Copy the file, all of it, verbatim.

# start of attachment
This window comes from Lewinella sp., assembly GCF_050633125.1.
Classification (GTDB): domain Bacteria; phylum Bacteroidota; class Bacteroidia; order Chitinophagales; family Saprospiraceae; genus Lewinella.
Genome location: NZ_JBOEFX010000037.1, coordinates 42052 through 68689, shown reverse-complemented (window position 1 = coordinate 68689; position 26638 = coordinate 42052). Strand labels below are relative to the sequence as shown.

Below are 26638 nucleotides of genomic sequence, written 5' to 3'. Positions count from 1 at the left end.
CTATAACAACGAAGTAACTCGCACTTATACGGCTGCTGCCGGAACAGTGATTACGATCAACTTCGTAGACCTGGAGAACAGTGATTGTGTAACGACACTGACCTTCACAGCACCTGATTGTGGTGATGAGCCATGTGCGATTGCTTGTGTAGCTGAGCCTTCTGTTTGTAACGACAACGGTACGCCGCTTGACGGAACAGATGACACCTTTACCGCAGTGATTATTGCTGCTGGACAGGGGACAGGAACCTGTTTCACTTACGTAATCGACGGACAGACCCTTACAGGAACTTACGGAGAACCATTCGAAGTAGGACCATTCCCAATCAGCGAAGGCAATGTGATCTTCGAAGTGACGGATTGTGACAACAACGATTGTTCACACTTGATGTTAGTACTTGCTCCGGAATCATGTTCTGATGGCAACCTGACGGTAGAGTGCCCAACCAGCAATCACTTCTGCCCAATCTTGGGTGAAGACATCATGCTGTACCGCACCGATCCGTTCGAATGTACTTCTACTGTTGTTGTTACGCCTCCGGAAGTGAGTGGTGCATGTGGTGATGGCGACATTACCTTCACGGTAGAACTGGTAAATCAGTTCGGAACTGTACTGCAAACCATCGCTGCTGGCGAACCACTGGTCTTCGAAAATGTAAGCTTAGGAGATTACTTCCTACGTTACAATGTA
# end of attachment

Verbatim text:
This window comes from Lewinella sp., assembly GCF_050633125.1.
Classification (GTDB): domain Bacteria; phylum Bacteroidota; class Bacteroidia; order Chitinophagales; family Saprospiraceae; genus Lewinella.
Genome location: NZ_JBOEFX010000037.1, coordinates 42052 through 68689, shown reverse-complemented (window position 1 = coordinate 68689; position 26638 = coordinate 42052). Strand labels below are relative to the sequence as shown.

Below are 26638 nucleotides of genomic sequence, written 5' to 3'. Positions count from 1 at the left end.
CTATAACAACGAAGTAACTCGCACTTATACGGCTGCTGCCGGAACAGTGATTACGATCAACTTCGTAGACCTGGAGAACAGTGATTGTGTAACGACACTGACCTTCACAGCACCTGATTGTGGTGATGAGCCATGTGCGATTGCTTGTGTAGCTGAGCCTTCTGTTTGTAACGACAACGGTACGCCGCTTGACGGAACAGATGACACCTTTACCGCAGTGATTATTGCTGCTGGACAGGGGACAGGAACCTGTTTCACTTACGTAATCGACGGACAGACCCTTACAGGAACTTACGGAGAACCATTCGAAGTAGGACCATTCCCAATCAGCGAAGGCAATGTGATCTTCGAAGTGACGGATTGTGACAACAACGATTGTTCACACTTGATGTTAGTACTTGCTCCGGAATCATGTTCTGATGGCAACCTGACGGTAGAGTGCCCAACCAGCAATCACTTCTGCCCAATCTTGGGTGAAGACATCATGCTGTACCGCACCGATCCGTTCGAATGTACTTCTACTGTTGTTGTTACGCCTCCGGAAGTGAGTGGTGCATGTGGTGATGGCGACATTACCTTCACGGTAGAACTGGTAAATCAGTTCGGAACTGTACTGCAAACCATCGCTGCTGGCGAACCACTGGTCTTCGAAAATGTAAGCTTAGGAGATTACTTCCTACGTTACAATGTA